SEEN Magazine’s Eric Adelson penned a superb article about Red Wings prospect Moritz Seider, profiling Seider from afar as the young defenseman prepares for a mid-November season start with the DEL’s Adler Mannheim:
“It’s very hard to find a defenseman with that size and skating ability who can play big minutes,” says [Red Wings director of player development Shawn] Horcoff. “I don’t know where you get those players if you don’t draft them.”
No, his stats weren’t eye-popping, but his vision was. Again — the Seider gift is seeing a little bit into the future.
“It’s all about reading the game and trying to be ahead of your opponents by two to five steps,” he says. “Maybe it will give you a little more time. That’s what I try to do. And I never had trouble with that at all. How quick can you turn your head to look up the ice — not to see your opponents but seeing my guys? I always see where my guys are and not so much where the pressure is coming.”
This sort of intangible has been part of his hockey life from the beginning, when he was a kindergartner skating laps with his classmates and a local coach noticed his raw talent.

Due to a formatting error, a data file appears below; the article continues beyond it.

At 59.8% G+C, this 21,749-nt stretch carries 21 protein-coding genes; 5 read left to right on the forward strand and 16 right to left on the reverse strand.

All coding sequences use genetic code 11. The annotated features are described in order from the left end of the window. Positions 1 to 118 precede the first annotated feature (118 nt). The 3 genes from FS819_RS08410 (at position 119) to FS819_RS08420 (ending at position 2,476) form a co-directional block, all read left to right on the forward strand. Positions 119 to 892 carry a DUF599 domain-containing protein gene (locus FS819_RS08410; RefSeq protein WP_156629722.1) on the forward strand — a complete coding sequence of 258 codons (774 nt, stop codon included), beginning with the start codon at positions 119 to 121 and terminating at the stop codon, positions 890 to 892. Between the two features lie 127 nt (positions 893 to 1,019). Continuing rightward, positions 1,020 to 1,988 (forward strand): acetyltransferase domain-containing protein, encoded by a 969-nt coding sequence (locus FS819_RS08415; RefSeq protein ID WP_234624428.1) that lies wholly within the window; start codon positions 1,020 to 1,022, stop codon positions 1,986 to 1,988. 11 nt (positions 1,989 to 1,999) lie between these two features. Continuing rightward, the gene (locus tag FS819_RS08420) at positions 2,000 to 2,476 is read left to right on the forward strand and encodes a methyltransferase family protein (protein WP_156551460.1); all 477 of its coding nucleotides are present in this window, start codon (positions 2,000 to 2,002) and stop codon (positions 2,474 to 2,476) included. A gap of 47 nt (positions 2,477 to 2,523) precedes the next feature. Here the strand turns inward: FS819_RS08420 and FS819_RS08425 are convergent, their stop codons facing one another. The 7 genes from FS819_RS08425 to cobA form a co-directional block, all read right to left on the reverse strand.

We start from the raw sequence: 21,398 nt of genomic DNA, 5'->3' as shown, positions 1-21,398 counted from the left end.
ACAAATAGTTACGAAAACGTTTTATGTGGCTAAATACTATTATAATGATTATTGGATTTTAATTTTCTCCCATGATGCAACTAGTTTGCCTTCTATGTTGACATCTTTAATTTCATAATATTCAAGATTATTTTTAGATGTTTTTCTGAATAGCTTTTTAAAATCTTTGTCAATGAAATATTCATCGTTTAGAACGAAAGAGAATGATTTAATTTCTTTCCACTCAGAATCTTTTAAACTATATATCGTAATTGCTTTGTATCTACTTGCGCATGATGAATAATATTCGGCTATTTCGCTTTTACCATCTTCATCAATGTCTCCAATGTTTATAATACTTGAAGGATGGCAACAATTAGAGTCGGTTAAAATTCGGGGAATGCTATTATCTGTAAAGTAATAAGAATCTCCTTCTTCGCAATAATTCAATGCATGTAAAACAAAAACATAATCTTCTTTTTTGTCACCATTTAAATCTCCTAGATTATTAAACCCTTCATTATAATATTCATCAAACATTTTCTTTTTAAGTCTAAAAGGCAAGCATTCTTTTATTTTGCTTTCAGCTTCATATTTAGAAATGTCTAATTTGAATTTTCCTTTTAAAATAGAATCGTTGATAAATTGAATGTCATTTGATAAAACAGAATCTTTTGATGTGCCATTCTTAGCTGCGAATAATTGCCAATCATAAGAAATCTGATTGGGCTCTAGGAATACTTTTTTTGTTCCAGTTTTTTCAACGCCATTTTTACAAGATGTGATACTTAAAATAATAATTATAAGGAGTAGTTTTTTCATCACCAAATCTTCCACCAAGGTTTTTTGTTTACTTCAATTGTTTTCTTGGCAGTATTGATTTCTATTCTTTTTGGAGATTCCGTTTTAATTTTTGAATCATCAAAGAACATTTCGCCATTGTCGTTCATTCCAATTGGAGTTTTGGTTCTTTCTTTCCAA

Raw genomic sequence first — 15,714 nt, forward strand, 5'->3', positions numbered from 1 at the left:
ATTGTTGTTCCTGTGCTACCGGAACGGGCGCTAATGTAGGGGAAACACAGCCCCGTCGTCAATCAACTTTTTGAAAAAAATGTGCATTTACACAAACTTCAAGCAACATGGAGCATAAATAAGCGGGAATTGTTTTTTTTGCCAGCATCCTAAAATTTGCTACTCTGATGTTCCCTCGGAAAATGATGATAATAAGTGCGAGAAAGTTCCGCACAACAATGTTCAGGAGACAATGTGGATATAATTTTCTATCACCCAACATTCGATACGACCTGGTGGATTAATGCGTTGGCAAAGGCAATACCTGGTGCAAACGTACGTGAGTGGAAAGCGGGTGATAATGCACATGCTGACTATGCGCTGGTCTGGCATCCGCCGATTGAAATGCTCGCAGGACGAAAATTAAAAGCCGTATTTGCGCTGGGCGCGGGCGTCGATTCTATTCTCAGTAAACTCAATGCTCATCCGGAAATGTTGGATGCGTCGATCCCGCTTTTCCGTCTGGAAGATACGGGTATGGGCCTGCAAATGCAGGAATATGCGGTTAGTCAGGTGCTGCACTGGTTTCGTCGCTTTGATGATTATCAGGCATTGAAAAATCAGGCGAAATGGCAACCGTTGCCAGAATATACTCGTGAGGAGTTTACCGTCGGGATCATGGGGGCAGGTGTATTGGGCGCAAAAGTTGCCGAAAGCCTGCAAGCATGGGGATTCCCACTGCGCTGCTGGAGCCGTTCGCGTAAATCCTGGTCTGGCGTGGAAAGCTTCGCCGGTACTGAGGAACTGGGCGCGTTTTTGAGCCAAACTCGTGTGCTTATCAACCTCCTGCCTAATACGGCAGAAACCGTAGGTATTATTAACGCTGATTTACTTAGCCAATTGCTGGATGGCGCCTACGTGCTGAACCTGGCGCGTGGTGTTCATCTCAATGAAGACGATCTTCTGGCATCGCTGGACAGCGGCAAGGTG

His parents, who ran a home for the elderly, were wary but they eventually gave in. Seider — who eventually became the rookie of the year in Germany’s top league — grew up watching Red Wings nemesis Scott Niedermayer as well as Lidstrom, and he studied the way they chose when to join the offensive rush without losing any defensive leverage.
He picked more traditional jersey numbers as a youth — 21, 18 — but eventually settled on No. 53 because it was the year of his grandfather’s birth, and also because he liked the Volkswagen Beetle from Disney’s “Herbie” movies (which was emblazoned with 53 on the side). He is prepared to be called “Herbie” because of this choice. “It would be funny,” he says.